- The vaccine for measles, a highly contagious respiratory disease, was developed in the 1960s, and since then, the U.S. has seen a dramatic drop in the number of cases reported. The Centers for Disease Control and Prevention declared it eliminated: the absence of continuous disease transmission for 12 months or more in a specific geographic area. But measles is still a threat around the globe, and can be brought to the U.S. by travelers. And a new outbreak linked to visits to Disney theme parks in California is causing concern.
1. Measles is wildly contagious.
- It helps to know what measles is to understand why it is. Part of the issue is that it is caused by a virus that is spread through the air by sneezing and coughing. So unlike Ebola, in which you need to interact with the bodily fluids of an infected and symptomatic person to get the disease, measles can affect anyone near an infected person.
- The Centers for Disease Control and Prevention describes measles symptoms this way: "Measles starts with a fever, runny nose, cough, red eyes and sore throat, and is followed by a rash that spreads all over the body. About three out of 10 people who get measles will develop one or more complications including pneumonia, ear infections or diarrhea."
2. Measles can be deadly.
- "In the decade before 1963 when a vaccine became available, nearly all children got measles by the time they were 15 years of age," according to CDC. "It is estimated 3 to 4 million people in the United States were infected each year." An estimated 400 to 500 people died each year pre-vaccine.
- The World Health Organization reports that measles vaccination resulted in a 75 percent drop in measles deaths between 2000 and 2013 worldwide. And yet, about 145,700 people died from measles in 2013. Most were children 5 and younger. CDC reports that complications of the disease can include ear infection, pneumonia, seizures, brain damage and death.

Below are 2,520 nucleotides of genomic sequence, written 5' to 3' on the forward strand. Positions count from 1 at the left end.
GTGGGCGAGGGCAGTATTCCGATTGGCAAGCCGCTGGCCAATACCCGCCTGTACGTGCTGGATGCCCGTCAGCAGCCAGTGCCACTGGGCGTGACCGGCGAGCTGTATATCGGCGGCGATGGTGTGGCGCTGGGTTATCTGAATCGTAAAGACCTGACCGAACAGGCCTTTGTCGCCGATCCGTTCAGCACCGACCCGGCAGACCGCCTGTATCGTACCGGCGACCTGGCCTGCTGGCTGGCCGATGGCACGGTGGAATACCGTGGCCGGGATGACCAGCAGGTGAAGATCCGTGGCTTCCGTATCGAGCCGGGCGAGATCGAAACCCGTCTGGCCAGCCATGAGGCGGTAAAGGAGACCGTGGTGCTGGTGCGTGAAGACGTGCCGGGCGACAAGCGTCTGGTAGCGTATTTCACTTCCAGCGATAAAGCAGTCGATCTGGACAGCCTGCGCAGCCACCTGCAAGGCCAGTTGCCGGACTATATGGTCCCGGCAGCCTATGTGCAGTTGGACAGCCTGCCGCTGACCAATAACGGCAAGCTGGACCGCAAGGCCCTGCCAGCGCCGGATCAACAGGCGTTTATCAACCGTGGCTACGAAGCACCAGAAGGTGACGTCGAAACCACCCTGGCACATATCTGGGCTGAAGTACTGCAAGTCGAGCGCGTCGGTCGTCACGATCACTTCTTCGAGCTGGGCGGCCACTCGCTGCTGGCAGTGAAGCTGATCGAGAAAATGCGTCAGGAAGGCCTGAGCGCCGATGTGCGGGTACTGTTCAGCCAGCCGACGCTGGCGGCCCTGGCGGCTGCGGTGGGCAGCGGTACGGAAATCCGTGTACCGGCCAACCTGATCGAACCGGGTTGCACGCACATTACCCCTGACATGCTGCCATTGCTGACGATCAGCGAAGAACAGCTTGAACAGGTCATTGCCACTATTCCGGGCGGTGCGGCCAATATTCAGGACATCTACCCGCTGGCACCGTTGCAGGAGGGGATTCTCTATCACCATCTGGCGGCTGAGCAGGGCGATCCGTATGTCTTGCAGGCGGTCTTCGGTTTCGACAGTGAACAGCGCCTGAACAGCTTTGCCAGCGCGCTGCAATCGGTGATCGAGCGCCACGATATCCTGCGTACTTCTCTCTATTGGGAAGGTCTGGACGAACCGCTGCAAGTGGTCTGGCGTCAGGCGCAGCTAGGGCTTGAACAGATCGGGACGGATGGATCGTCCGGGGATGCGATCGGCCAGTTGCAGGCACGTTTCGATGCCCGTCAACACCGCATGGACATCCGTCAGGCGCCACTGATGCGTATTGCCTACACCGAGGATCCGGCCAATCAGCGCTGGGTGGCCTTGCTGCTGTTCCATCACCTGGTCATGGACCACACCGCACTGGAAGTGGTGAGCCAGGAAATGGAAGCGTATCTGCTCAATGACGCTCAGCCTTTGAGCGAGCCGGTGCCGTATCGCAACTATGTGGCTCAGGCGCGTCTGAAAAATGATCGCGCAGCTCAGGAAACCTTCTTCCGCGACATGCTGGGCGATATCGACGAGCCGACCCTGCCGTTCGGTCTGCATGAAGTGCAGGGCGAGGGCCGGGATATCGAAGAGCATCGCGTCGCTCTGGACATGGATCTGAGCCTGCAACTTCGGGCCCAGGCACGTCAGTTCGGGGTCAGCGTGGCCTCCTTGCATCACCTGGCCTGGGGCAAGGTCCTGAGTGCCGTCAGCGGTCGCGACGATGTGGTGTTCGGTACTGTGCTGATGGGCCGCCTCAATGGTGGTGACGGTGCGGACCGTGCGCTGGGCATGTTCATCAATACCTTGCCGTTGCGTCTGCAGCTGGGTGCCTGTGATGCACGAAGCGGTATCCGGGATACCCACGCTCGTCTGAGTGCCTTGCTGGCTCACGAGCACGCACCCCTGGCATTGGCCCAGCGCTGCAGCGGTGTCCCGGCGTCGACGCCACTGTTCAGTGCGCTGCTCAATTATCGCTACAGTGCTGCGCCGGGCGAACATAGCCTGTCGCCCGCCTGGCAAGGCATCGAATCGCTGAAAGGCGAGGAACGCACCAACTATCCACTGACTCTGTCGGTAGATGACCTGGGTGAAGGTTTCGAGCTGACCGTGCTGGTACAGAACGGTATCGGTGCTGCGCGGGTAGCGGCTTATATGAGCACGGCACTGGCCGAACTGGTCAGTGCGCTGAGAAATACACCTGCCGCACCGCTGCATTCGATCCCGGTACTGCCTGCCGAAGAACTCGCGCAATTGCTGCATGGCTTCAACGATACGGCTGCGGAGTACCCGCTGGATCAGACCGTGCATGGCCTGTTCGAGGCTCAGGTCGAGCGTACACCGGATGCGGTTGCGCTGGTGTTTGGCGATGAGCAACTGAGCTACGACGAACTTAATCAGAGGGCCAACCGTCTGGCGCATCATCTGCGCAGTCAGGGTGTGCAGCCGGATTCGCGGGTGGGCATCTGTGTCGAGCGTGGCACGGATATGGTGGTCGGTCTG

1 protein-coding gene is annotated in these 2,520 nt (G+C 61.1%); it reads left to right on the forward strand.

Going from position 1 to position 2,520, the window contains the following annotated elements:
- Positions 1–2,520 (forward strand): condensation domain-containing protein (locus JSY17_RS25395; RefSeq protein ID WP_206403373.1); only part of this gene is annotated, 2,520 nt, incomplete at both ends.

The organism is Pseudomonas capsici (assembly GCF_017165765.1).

3. The measles vaccine is widely available in the U.S.
- In the U.S., the vaccine typically comes in a shot that also contains vaccinations for mumps and rubella, two other diseases that often strike in childhood. The measles-mumps-rubella shot, or MMR, is given to children once they are about a year old, and again between ages 4 and 6.
- Even parents who cannot afford the MMR vaccine for their children can get their kids covered at no cost, thanks in part to the Affordable Care Act. And yet, WHO reports that only 91 percent of 1-year-olds in America are vaccinated. That's lower than many other countries globally that have reached 99 percent, including Thailand, South Korea, Qatar, Morocco and the Czech Republic. It's also lower than goals set by Healthy People 2020, which calls for 95 percent of U.S. kindergartners to be fully vaccinated.
4. Herd immunity matters.
- Vaccinating as many people as possible is what keeps the disease from coming back, particularly against those who are too young or sick to be vaccinated themselves, including babies. A recent measles outbreak affecting five babies in a Chicago day care is evidence of how important herd immunity is.
- On occasion, some people who get vaccinated still get measles. Most likely, that is because they only got one dose of the two-dose vaccine. It is important to get both. And if you do not know if you got the second dose as an adult, there's no harm in getting another dose, just in case, according to CDC.
5. Vaccines eradicate diseases.
- The steps you can take to keep yourself and your community healthy are simple, and so important in promoting public health. Vaccinations are the safest way to stop deadly diseases before they spread.